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PO-0159 Childhood Disseminated Rhabdomyosarcoma Of Unknown Primary Site Masquerading As An Acute Haematological Malignancy- Literature Review Apropos Of Two Unusual Cases
  1. G Karpinsky1,
  2. E Rak1,
  3. M Krawczyk2,
  4. E Bien2
  1. 1English Division Pediatric Oncology Scientific Circle, Medical University of Gdansk, Gdansk, Poland
  2. 2Department of Pediatrics Hematology and Oncology, Medical University of Gdansk, Gdansk, Poland

Abstract

Background Small round cell tumours, particularly rhabdomyosarcoma (RMS), may infiltrate bone marrow (BM), mimicking acute leukaemia – both clinically and in morphological assessment of myelogram.

Aim To analyse diagnostic and therapeutic dilemmas in children with RMS masquerading as acute leukaemia.

Methods A retrospective analysis of medical charts of a 14-year-old male and 15-year-old female admitted to Department of Paediatrics, Haematology and Oncology, Medical University of Gdansk, Poland in 2007 and 2013 and literature review.

Results Both patients were referred suspected of acute leukaemia presenting with weakness, pallor, bone pains, and enlarged peripheral lymph nodes (LN). Skin bruising, petechiae and wound bleedings were progressing. Laboratory tests showed anaemia, thrombocytopenia and features of acute DIC and ATLS. BM aspiration revealed blast cells suggestive for leukaemia. Flow cytometry failed to display lymphoid or myeloid antigens. Aspirational LN biopsy revealed small round blue cells, suggesting AML, non-Hodgkin’s lymphoma or Ewing’s sarcoma. Modified chemotherapy in all these malignancies was introduced to alleviate DIC-associated haemorrhages and enable LN resection. Finally the diagnoses of embryonal RMS (male) and alveolar RMS (female) were made. Administration of proper chemotherapy for metastatic RMS resulted in rapid neoplasms’ regression and normalisation of DIC parameters.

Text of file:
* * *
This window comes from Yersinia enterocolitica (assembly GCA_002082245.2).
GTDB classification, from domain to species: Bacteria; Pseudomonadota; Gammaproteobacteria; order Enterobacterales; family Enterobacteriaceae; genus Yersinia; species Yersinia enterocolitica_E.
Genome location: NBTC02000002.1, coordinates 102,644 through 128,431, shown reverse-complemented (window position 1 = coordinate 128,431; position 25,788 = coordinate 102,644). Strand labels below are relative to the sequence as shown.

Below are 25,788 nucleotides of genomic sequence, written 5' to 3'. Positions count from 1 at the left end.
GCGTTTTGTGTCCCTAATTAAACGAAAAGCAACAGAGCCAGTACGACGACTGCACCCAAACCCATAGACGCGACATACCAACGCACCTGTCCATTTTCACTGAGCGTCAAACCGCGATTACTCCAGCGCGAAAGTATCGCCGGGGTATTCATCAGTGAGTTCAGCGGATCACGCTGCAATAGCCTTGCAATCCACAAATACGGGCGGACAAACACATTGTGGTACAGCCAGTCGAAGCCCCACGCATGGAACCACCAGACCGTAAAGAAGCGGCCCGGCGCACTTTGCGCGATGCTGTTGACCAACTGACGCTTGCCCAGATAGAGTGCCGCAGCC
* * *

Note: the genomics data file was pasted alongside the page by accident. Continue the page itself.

Conclusion Clinical presentation of childhood RMS masquerading as acute leukaemia is unique and poses diagnostic problems, especially in patients with DIC-related haemorrhages. RMS should be included in differential diagnosis of any case presenting as a systemic disease with BM infiltration of cells mimicking leukemic blasts, but lacking lymphoid and myeloid antigens in immunophenotyping by flow cytometry.

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